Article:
Summary

This study updates past research to benchmark Oregon’s spending (Pozdena and Fruits 2004). Revenue and expenditure data are from the U.S. Census Bureau’s census of state and local governments for 2004–05 (Tables 1 and 2). Demographic data are from the U.S. Census Bureau, U.S. Bureau of Labor Statistics, U.S. Bureau of Economic Analysis, and the U.S. Department of Agriculture.

At $8,060 per person, Oregon is in approximately the top third of all states in per capita state and local government expenditures. Per capita measures, however, do not account for demographic differences across states.

This study use linear regression analysis to evaluate the extent to which Oregon over- or underspends relative to states with similar demographics. The following summarizes our results.

  • Total expenditures Oregon ranks seventh in total overspending relative to its demographics (Table 3). State and local governments spend approximately 10.6 percent more than would be expected for a state with Oregon’s demographics. Much of the overspending is likely due to public employee retirement obligations and interest on outstanding debt.
  • K-12 education expenditures Oregon ranks 16th in total overspending relative to its demographics (Table 4). State and local governments spend approximately 7.5 percent more than would be expected for a state with Oregon’s demographics. Despite the intervening recession that cut into education expenditures, Oregon’s overspending increased slightly since the last study. This can be explained by the fact that many other states faced the same fiscal pressures as Oregon and reduced or slowed their growth in education expenditures.
  • Health and hospital expenditures Oregon is at approximately the median of under- or overspending relative to its demographics (Table 5). State and local governments spend approximately 3.3 percent more than would be expected for a state with Oregon’s demographics. Oregon’s overspending declined since the last study largely because the intervening recession prompted substantial reductions in spending on the Oregon Health Plan.
  • Highway expenditures Oregon ranks 19th in total overspending relative to its demographics (Table 6). State and local governments spend approximately 9.7 percent more than would be expected for a state with Oregon’s demographics. This represents a change from our last study, which found that Oregon underspent relative to similar states. The last legislative sessions have seen increases in highway expenditures to address unsustainable decay in the State’s highway infrastructure.
  • Police and corrections expenditures Oregon ranks 6th in total overspending relative to its demographics (Table 7). Its state and local government expenditures exceed similar states by 29.5 percent.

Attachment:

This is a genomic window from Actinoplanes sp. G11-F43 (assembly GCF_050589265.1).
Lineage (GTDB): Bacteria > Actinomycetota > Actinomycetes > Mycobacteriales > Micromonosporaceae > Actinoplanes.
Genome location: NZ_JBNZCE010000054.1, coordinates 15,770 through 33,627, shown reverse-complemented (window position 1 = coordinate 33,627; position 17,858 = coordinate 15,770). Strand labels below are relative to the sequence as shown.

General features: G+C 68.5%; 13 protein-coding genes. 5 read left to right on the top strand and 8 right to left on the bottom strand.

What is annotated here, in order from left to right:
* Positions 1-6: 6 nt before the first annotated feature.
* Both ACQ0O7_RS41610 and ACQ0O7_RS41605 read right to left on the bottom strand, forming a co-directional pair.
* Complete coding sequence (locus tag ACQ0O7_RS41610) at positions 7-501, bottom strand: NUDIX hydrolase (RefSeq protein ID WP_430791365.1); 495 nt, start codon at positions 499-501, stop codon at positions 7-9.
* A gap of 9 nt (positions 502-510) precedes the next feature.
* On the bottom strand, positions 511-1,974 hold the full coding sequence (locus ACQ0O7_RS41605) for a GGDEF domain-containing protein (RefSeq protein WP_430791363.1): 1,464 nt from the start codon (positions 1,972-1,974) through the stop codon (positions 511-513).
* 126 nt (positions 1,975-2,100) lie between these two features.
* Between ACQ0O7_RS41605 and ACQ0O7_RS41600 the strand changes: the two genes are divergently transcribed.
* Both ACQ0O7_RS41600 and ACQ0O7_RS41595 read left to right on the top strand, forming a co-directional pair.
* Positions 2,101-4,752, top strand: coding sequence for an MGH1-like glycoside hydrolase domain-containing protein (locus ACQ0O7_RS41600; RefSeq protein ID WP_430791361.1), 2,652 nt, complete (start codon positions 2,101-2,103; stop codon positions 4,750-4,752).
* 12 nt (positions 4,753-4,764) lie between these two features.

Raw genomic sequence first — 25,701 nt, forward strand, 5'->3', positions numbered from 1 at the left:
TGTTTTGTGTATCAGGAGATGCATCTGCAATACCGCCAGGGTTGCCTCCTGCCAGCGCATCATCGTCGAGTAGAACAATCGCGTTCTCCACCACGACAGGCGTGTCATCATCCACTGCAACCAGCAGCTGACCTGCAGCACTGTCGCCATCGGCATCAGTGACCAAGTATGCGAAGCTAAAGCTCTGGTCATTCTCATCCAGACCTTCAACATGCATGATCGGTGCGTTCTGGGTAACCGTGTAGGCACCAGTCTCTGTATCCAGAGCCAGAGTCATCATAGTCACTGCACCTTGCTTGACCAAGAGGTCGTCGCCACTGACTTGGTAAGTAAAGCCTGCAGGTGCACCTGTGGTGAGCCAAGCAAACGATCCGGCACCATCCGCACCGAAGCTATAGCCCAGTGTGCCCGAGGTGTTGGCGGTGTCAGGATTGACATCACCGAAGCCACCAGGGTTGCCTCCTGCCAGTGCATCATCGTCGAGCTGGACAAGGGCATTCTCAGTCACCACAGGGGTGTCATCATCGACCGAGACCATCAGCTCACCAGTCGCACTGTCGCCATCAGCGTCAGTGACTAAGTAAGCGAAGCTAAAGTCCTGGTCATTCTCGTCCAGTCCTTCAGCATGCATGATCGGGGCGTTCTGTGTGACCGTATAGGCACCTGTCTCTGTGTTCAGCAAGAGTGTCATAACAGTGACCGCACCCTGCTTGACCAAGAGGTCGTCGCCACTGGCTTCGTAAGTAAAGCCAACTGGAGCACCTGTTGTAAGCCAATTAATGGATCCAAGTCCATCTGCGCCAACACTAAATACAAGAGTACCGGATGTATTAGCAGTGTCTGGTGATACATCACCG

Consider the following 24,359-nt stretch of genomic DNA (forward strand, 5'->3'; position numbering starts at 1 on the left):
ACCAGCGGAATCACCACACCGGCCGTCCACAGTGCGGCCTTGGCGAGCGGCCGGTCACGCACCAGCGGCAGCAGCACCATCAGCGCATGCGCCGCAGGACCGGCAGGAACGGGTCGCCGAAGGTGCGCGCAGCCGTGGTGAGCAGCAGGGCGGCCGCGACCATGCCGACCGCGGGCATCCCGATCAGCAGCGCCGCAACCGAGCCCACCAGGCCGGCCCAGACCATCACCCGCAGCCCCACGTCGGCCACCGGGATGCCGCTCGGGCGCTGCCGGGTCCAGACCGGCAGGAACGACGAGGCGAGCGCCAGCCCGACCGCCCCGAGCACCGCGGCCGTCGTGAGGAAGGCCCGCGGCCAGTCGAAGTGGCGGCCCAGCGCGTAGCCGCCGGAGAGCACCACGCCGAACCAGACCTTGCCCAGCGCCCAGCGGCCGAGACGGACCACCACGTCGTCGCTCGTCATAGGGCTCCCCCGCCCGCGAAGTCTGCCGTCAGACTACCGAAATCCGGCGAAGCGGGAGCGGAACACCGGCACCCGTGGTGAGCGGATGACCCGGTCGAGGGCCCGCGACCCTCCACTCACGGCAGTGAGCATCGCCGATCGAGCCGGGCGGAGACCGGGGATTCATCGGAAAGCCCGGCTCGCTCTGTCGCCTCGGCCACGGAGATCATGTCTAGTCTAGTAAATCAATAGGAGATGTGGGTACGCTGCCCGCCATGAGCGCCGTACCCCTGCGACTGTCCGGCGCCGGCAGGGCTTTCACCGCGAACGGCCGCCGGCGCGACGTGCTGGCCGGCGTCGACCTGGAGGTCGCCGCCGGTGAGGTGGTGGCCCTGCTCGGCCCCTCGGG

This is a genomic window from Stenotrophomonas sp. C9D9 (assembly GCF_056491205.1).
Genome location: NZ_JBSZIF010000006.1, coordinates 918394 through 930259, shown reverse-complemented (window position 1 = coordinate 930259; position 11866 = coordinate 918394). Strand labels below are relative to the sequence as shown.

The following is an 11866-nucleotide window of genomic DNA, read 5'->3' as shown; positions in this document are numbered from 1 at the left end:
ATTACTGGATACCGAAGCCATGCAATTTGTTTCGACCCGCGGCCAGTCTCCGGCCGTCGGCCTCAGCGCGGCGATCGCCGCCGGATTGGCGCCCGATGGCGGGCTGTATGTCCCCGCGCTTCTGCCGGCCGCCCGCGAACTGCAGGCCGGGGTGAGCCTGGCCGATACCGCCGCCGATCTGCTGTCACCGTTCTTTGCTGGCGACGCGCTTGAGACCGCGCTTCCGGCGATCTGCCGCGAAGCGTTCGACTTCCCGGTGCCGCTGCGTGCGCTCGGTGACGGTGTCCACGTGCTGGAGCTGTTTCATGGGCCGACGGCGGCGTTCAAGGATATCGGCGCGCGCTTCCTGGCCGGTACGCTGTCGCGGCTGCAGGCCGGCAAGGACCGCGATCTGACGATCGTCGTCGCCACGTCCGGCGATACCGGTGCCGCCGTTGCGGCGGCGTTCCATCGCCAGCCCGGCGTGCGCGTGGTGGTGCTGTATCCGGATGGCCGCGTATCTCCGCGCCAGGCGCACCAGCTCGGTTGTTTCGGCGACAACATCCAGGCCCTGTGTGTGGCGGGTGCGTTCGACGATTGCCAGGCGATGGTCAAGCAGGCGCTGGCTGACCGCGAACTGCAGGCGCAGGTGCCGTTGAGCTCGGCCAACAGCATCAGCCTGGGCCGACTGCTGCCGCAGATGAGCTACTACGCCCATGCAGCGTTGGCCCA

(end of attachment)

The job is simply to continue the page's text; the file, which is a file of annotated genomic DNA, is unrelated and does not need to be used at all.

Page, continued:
• Welfare expenditures Oregon is at approximately the median of under- or overspending relative to its demographics (Table 8). State and local governments spend approximately 3.4 percent more than would be expected for a state with Oregon’s demographics.

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About the authors: Randall J. Pozdena, Ph.D., is a consulting economist in Portland, Oregon. Dr. Pozdena is a former professor of economics and finance and a former research officer with the Federal Reserve Bank of San Francisco. He is an academic advisor to Cascade Policy Institute and has authored previous Cascade reports on K-12, higher education, Social Security and health care. He has served on numerous public and private boards and commissions, including the Governor’s Council of Economic Advisors, the Oregon Investment Council, the Pacific University Investment Committee and the Symphony Endowment Fund.
 
Eric Fruits, Ph.D., is a consulting economist in Portland, Oregon, and an adjunct professor at Portland State University. Dr. Fruits has conducted numerous economic impact studies and has provided testimony to the Oregon Supreme Court regarding the economic impacts associated with reforming Oregon’s public employee retirement system.

About Cascade Policy Institute: Founded in 1991, Cascade Policy Institute is Oregon’s premier policy research center. Cascade’s mission is to explore and promote public policy alternatives that foster individual liberty, personal responsibility and economic opportunity. To that end, the Institute publishes policy studies, provides public speakers, organizes community forums and sponsors educational programs.

Cascade Policy Institute is a tax-exempt educational organization as defined under IRS code 501(c)(3). Cascade neither solicits nor accepts government funding and is supported by individual, foundation and business contributions. Nothing appearing in this document is to be construed as necessarily representing the views of Cascade or its donors, or as an attempt to aid or hinder the passage of any bill before any legislative body. The views expressed herein are the author’s own. Copyright 2006 by Cascade Policy Institute. All rights reserved.

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